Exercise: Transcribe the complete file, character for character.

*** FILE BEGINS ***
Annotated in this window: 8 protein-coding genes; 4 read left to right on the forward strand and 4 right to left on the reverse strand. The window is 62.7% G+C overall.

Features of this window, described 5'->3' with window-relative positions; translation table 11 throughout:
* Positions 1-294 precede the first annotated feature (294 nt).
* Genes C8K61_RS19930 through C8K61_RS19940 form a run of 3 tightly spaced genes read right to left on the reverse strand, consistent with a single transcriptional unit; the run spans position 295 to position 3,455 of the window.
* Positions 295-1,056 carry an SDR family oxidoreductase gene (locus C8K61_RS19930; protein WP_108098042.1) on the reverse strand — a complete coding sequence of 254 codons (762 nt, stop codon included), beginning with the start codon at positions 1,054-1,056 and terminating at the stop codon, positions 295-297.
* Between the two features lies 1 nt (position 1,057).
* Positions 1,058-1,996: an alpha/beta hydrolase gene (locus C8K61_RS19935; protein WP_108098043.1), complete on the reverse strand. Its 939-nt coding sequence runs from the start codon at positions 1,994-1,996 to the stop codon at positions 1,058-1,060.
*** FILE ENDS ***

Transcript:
Annotated in this window: 8 protein-coding genes; 4 read left to right on the forward strand and 4 right to left on the reverse strand. The window is 62.7% G+C overall.

Features of this window, described 5'->3' with window-relative positions; translation table 11 throughout:
* Positions 1-294 precede the first annotated feature (294 nt).
* Genes C8K61_RS19930 through C8K61_RS19940 form a run of 3 tightly spaced genes read right to left on the reverse strand, consistent with a single transcriptional unit; the run spans position 295 to position 3,455 of the window.
* Positions 295-1,056 carry an SDR family oxidoreductase gene (locus C8K61_RS19930; protein WP_108098042.1) on the reverse strand — a complete coding sequence of 254 codons (762 nt, stop codon included), beginning with the start codon at positions 1,054-1,056 and terminating at the stop codon, positions 295-297.
* Between the two features lies 1 nt (position 1,057).
* Positions 1,058-1,996: an alpha/beta hydrolase gene (locus C8K61_RS19935; protein WP_108098043.1), complete on the reverse strand. Its 939-nt coding sequence runs from the start codon at positions 1,994-1,996 to the stop codon at positions 1,058-1,060.